Purple and White Yard Flower Anemones

On my way to an Amish market in late March I was surprised to see some color in somebody’s front yard. Late March is a time when we’re wanting the land to get green already.

Large Grouping of Purple Anemones in the Yard
Large Grouping of Purple Anemones in the Yard

After that long Winter these purple and white posies made a delightful sight! They made me pull over right away to stop and take a closer look.

Purple and White Anemone Blanda
Purple and White Anemone Blanda

White, light purple, light purple with white center, and dark purple flowers complemented each other with the brown lawn for a backdrop.

At first I didn’t know what kind of flowers they were, but I did realize they must be bulbs as they had come up so early. The hellebores and daffodils were also blooming at this time and the star magnolia flower buds were getting bigger but not yet opening up.

With a little help from a bulbs catalog I flipped through enough pictures to learn that these posies are known as Grecian Windflowers, Anemone blanda.

Early Spring Purple Anemones
Early Spring Purple Anemones

The foliage was low to the ground – barely taller than the curled blades of grass. Each leaf was divided into three leaflets having deeply notched edges and a central cleft. The dark green leaves die back in summer.

The daisy-like flowers are perennial and act like a Spring Ephemeral. They would look great planted with narcissus or tulip or just about anywhere you’d like a little color in very early Spring.

See a full-size version on my site at FineArtAmerica:
Art Prints
(Photos taken 24 March 2016.)

The Beautiful and Omnipresent Dandelion

Dandelions are not yard weeds. Some people like to think so and try desperately to get rid of them in any means possible. Wasted time and money, I say.

Why? Nothing in nature was ever meant to be a mono-culture!

People around the world recognize dandelion flowers for they seem to grow everywhere. As kids we’d pick them and hold ’em under someone’s chin. If we saw a golden reflection from their skin we’d say, “You like butter!

Dandelion Petals Have Jagged Edges
Dandelion Petals Have Jagged Edges

Have you ever looked at one close-up? I mean really looked?

Check out the complexity of this composite flower.

I love the jagged edges of the yellow petals and the centers that seem to reflect the sun’s rays.

Let the dandelions grow and attract some bees. We need bees.

Pick the greens before the plant flowers and have a salad. Serve with a ham dinner. Juice the leaves or batter and fry the flowers.

Dig the root and use it for its healing properties.

Watch the children play with them and bring you a bouquet.

Make some wine!

So many uses for a simple weed, don’t you think?

Dandelion Blossoms Open in the Daylight
Dandelion Blossoms Open in the Daylight

We tend to think of plants as sedentary and only able to move with the wind. One cool thing that dandelions display is a daily movement. Sure, the plant stays where its tap root is, but the flowering parts move every day. They actually have a behavior called “nyctinasty“, where they close up at night and re-open with sunlight.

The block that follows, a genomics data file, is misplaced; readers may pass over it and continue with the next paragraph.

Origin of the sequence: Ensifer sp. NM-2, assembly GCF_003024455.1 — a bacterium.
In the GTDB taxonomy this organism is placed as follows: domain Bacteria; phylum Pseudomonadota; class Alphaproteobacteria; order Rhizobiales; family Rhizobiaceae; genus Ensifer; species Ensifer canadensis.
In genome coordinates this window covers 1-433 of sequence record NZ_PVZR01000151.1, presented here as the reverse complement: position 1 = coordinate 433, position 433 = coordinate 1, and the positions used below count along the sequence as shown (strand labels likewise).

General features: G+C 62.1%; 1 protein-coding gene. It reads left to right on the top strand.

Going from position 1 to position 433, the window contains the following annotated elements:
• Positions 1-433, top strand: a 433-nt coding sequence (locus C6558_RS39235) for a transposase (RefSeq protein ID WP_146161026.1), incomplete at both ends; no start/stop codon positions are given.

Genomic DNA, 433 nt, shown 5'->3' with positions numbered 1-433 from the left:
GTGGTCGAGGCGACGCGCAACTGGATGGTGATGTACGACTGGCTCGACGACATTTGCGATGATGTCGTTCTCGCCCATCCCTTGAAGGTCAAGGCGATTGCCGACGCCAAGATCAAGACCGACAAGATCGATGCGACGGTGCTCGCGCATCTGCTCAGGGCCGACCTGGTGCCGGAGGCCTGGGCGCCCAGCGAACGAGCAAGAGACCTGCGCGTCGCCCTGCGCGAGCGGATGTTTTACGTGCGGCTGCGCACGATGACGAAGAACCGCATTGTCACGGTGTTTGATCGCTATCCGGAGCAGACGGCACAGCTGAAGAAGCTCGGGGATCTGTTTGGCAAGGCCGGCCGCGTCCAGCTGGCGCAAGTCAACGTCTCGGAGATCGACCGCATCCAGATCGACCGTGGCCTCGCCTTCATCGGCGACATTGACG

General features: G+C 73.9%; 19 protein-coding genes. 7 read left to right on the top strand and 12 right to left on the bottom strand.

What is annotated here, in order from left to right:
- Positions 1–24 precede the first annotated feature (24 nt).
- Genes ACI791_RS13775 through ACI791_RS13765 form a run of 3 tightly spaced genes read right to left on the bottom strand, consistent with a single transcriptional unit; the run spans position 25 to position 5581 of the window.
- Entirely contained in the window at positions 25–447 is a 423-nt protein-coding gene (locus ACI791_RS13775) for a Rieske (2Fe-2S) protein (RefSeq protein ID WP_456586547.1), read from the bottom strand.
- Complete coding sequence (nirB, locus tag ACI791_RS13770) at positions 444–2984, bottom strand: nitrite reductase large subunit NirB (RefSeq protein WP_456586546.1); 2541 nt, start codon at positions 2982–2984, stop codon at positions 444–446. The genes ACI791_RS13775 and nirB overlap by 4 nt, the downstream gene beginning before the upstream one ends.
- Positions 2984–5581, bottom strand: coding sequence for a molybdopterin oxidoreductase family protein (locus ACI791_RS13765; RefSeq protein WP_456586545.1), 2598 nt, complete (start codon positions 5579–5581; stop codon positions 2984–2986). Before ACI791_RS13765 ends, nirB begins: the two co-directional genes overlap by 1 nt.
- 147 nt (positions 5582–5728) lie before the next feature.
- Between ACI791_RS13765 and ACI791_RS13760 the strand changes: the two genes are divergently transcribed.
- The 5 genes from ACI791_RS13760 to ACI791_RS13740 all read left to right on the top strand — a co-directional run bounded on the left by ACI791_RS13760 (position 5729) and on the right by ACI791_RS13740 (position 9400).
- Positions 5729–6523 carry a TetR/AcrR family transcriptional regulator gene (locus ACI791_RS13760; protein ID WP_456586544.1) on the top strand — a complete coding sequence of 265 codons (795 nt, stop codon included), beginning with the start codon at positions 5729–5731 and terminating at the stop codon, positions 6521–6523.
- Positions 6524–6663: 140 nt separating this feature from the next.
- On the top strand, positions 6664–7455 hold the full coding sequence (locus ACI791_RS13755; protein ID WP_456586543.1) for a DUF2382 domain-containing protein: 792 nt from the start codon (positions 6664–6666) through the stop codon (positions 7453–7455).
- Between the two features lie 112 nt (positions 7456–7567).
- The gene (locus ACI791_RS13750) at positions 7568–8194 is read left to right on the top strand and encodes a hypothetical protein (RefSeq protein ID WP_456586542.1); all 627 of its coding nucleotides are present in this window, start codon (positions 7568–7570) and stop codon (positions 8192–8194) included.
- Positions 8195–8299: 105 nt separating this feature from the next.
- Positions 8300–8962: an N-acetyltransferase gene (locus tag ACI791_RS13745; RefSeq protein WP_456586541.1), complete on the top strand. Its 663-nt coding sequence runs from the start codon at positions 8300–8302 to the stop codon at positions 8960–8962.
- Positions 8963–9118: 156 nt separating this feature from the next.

Dandelions Open Up At the Start of a Sunny Day
Dandelions Open Up At the Start of a Sunny Day

One theory as to why dandelions move like this is that the flower protects itself from the nighttime cold temperatures by closing itself up into a cup. Come morning, the petals will relax out to receive the warming sun’s rays.

(Photos taken 5 May 2015.)

See a full-size version on my site at FineArtAmerica:
Photography Prints

Look For Tulips To Flower Before May

Going through some old photographs — yah, what else to do on a rainy day? — found only a couple of tulip photos that I really liked.

Creamy White Yellow and Red Tulip
Creamy White Yellow and Red Tulip

(Sunny Yellow Tulip photo taken 29 April 2015.)

Gotta love the BRIGHT colors that tulips lend to the landscape in the end of April. My favorite month!

Study their centers and you’ll see a lot going on. Pollen strewn about with a variety of colors you may not notice at first.

Red Tulip with Yellow and Purple Center
Red Tulip with Yellow and Purple Center

(Red Tulip photo taken 8 May 2014.)

Seems that I didn’t take much control over the exposure in most of the tulip pictures I located from the last two years. That’s something to remember for this Spring.

Sunlight seems to bounce around the inside of these bowl-shaped flowers. Tulips aren’t really as open as a bowl, more like a glass, shotglass?, shape. Smaller than my hand and cupped fairly tightly until they’re older and many insects have explored the inside seeking pollen.

If you want to photograph some tulips, look for them to bloom before the beginning of May and a little earlier into April, especially if you’re south of Pennsylvania or have a cityscape to contend with.

I did find two photos of tulips that I liked well enough to post to my artist site on FineArtAmerica – here are links you can follow to see the larger images:

Art Prints

Art Prints